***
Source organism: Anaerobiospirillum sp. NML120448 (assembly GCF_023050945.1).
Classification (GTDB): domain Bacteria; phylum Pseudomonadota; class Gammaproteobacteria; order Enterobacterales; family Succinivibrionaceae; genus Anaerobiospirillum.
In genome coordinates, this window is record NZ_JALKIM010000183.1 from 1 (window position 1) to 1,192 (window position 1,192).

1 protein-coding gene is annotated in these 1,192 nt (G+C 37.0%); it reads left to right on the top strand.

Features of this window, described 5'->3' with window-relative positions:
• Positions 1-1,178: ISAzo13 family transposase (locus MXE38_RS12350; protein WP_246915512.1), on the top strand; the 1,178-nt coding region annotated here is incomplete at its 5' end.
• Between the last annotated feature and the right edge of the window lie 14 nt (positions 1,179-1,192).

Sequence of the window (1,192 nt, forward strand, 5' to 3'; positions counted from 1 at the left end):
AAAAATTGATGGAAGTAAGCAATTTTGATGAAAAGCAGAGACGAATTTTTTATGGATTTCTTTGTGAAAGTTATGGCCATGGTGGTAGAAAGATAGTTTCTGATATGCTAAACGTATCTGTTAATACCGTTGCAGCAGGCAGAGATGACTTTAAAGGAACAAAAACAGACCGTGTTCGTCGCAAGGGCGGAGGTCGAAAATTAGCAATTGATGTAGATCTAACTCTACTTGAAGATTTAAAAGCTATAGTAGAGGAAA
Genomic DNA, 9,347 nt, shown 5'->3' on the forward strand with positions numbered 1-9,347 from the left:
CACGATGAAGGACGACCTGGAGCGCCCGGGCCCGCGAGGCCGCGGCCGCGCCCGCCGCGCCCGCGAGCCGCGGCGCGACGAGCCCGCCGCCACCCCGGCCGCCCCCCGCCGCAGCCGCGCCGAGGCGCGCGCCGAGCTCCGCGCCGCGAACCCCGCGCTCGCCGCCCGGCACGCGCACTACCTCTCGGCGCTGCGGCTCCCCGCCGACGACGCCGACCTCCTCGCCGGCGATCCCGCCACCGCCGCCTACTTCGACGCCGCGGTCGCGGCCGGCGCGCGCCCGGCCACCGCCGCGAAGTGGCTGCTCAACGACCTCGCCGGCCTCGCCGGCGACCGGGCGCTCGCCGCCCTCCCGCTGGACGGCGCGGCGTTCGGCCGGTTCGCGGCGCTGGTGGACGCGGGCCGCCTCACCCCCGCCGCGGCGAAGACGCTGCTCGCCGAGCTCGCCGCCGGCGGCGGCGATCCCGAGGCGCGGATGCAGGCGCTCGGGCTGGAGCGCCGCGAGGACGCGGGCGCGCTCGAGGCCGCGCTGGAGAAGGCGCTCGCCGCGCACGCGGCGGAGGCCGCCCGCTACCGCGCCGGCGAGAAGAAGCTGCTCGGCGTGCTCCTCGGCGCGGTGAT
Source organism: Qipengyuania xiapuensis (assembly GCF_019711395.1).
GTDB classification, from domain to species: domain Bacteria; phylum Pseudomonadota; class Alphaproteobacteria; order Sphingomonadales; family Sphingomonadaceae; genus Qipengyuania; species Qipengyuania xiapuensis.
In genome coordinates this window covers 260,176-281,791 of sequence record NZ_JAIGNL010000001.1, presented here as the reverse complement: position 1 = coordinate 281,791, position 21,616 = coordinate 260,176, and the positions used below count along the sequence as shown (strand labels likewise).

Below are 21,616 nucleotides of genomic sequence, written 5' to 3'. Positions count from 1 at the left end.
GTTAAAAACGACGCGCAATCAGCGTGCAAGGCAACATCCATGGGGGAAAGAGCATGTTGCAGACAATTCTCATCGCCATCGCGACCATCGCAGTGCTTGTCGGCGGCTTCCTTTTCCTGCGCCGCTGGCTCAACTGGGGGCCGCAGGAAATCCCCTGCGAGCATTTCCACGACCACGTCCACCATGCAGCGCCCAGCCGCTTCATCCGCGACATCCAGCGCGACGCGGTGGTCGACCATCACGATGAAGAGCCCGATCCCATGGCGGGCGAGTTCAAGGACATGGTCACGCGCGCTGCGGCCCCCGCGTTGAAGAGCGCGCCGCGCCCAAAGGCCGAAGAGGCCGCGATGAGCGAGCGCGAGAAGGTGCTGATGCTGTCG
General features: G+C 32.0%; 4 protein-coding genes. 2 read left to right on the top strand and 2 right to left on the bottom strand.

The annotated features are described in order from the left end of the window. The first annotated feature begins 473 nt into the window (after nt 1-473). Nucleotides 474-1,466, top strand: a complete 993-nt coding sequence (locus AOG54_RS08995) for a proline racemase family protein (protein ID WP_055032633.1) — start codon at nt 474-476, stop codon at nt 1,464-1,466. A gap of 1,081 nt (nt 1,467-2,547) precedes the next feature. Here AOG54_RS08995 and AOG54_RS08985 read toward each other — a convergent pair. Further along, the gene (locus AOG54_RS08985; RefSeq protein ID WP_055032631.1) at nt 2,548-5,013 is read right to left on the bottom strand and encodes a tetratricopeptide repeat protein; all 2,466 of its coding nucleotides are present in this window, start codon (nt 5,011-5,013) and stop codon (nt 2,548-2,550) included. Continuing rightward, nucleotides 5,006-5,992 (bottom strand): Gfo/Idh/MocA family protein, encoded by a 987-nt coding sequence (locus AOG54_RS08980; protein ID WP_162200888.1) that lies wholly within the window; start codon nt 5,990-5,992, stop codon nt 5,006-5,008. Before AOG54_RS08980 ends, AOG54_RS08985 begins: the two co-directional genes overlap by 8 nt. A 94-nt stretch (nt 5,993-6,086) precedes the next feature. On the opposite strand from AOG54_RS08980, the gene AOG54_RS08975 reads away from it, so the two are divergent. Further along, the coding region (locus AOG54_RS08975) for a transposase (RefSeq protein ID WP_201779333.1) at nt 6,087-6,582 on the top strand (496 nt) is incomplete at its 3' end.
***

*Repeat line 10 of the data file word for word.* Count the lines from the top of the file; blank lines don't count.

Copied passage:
Genomic DNA, 9,347 nt, shown 5'->3' on the forward strand with positions numbered 1-9,347 from the left: